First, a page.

Background: Chromatin-modifying complexes have key roles in regulating various aspects of neural stem cell biology, including self-renewal and neurogenesis. The methyl binding domain 3/nucleosome remodelling and deacetylation (MBD3/NuRD) co-repressor complex facilitates lineage commitment of pluripotent cells in early mouse embryos and is important for stem cell homeostasis in blood and skin, but its function in neurogenesis had not been described. Here, we show for the first time that MBD3/NuRD function is essential for normal neurogenesis in mice.
Results: Deletion of MBD3, a structural component of the NuRD complex, in the developing mouse central nervous system resulted in reduced cortical thickness, defects in the proper specification of cortical projection neuron subtypes and neonatal lethality. These phenotypes are due to alterations in PAX6+ apical progenitor cell outputs, as well as aberrant terminal neuronal differentiation programmes of cortical plate neurons. Normal numbers of PAX6+ apical neural progenitor cells were generated in the MBD3/NuRD-mutant cortex; however, the PAX6+ apical progenitor cells generate EOMES+ basal progenitor cells in reduced numbers. Cortical progenitor cells lacking MBD3/NuRD activity generate neurons that express both deep- and upper-layer markers. Using laser capture microdissection, gene expression profiling and chromatin immunoprecipitation, we provide evidence that MBD3/NuRD functions to control gene expression patterns during neural development.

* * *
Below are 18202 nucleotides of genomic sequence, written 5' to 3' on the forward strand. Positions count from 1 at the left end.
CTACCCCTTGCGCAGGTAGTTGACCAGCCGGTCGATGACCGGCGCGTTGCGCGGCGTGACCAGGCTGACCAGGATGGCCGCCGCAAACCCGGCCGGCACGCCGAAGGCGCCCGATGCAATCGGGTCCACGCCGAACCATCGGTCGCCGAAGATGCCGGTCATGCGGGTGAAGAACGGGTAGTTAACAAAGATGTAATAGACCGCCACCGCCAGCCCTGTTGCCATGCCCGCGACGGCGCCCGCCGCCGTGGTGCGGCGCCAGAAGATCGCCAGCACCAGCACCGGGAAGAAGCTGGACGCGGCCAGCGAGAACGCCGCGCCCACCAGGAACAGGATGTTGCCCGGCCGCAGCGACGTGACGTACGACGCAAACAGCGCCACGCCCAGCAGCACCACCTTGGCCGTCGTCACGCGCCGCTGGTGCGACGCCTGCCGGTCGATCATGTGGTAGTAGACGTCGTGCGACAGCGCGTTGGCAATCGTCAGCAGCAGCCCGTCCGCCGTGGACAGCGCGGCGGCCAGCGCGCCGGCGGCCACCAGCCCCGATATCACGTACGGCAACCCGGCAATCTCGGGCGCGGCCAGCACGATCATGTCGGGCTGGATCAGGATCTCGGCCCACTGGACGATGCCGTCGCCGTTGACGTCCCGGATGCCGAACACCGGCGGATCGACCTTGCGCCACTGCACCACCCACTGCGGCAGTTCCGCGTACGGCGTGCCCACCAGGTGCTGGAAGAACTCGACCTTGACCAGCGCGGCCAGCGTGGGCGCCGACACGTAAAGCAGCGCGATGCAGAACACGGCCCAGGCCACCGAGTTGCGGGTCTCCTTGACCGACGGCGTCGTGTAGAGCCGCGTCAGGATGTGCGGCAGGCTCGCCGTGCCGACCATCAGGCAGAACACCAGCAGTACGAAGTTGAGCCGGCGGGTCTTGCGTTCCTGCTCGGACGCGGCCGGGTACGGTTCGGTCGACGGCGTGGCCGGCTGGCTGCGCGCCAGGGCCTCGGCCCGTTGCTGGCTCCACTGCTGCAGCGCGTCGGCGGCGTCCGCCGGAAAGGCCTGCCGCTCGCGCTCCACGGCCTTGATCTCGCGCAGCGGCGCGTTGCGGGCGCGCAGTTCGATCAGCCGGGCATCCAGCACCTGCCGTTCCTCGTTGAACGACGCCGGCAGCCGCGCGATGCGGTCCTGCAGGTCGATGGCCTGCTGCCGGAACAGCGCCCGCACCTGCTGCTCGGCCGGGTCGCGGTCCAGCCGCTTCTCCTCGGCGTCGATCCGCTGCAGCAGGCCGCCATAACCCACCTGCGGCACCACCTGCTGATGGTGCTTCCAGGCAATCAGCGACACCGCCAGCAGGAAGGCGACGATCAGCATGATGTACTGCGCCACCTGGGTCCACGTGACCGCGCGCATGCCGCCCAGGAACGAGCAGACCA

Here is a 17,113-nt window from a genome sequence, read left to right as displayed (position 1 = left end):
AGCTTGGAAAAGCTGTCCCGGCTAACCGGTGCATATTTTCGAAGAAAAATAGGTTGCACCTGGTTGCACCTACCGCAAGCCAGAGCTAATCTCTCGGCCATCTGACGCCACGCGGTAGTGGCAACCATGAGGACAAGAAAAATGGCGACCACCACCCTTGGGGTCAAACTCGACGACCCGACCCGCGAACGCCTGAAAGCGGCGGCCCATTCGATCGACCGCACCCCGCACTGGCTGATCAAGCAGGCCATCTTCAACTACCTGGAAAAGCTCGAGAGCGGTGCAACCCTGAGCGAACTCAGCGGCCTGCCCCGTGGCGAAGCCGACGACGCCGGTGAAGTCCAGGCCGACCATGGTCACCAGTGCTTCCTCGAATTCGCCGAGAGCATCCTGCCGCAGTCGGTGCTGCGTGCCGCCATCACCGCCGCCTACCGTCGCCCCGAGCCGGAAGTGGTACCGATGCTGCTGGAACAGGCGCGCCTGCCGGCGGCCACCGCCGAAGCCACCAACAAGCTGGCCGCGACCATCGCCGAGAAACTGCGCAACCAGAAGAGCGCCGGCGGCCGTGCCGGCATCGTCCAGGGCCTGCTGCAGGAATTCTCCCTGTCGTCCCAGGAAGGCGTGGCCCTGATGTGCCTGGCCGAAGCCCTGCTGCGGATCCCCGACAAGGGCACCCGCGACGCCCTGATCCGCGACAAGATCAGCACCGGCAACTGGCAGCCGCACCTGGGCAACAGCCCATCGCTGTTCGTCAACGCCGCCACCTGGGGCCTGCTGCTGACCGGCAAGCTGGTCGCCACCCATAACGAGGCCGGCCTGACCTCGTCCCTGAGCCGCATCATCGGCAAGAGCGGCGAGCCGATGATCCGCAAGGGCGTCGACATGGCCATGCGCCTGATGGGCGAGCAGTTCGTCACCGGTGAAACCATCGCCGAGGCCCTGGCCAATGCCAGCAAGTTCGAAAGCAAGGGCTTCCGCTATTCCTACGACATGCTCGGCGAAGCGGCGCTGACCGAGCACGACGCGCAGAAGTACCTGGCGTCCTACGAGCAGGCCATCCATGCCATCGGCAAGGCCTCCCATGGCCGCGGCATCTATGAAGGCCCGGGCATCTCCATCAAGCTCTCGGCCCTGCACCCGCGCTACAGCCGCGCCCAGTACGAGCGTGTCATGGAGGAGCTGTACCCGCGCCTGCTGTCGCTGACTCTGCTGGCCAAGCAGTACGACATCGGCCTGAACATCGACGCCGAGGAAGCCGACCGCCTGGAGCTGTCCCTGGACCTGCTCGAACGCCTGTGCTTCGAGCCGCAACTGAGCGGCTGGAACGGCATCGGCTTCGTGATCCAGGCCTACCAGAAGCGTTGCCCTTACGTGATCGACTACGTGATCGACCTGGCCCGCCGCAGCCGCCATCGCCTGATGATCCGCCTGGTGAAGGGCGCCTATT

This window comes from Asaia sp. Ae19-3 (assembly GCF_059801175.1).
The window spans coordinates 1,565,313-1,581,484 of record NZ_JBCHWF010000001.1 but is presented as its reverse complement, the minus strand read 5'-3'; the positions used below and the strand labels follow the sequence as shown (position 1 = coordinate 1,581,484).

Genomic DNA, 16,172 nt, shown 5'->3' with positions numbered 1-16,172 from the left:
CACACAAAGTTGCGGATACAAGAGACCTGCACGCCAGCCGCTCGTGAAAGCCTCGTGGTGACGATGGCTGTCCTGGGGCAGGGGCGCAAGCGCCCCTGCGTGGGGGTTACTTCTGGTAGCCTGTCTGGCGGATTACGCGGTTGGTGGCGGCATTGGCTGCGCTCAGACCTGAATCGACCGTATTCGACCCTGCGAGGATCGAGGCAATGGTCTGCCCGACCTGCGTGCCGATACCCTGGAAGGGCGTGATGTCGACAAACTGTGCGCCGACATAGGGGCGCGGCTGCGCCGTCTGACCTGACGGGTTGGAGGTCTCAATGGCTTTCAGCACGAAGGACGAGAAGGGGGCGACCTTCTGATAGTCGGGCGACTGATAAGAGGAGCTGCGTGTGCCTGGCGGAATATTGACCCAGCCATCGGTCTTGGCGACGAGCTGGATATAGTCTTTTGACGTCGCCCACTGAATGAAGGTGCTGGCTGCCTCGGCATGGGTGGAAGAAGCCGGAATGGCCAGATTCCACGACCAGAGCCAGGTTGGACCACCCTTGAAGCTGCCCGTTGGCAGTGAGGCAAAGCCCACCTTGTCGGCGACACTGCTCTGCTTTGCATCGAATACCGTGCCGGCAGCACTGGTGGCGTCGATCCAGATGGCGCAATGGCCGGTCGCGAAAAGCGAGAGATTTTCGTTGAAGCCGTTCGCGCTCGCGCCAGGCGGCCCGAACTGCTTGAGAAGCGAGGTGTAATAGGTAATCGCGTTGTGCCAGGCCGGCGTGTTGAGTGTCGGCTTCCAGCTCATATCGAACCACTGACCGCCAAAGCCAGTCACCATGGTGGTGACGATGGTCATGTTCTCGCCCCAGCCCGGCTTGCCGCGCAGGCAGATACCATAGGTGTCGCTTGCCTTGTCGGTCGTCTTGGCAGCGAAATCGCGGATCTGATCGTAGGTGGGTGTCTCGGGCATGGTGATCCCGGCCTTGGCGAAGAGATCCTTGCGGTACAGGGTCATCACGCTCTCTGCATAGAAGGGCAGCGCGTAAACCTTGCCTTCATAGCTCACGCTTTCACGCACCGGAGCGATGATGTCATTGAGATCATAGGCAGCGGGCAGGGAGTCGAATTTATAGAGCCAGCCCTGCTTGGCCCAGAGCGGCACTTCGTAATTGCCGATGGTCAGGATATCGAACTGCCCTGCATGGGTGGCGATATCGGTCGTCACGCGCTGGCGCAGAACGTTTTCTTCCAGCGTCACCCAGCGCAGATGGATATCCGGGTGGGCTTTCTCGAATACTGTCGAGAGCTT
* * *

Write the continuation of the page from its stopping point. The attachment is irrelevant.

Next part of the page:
Conclusions: Our data suggest that although MBD3/NuRD is not required for neural stem cell lineage commitment, it is required to repress inappropriate transcription in both progenitor cells and neurons to facilitate appropriate cell lineage choice and differentiation programmes.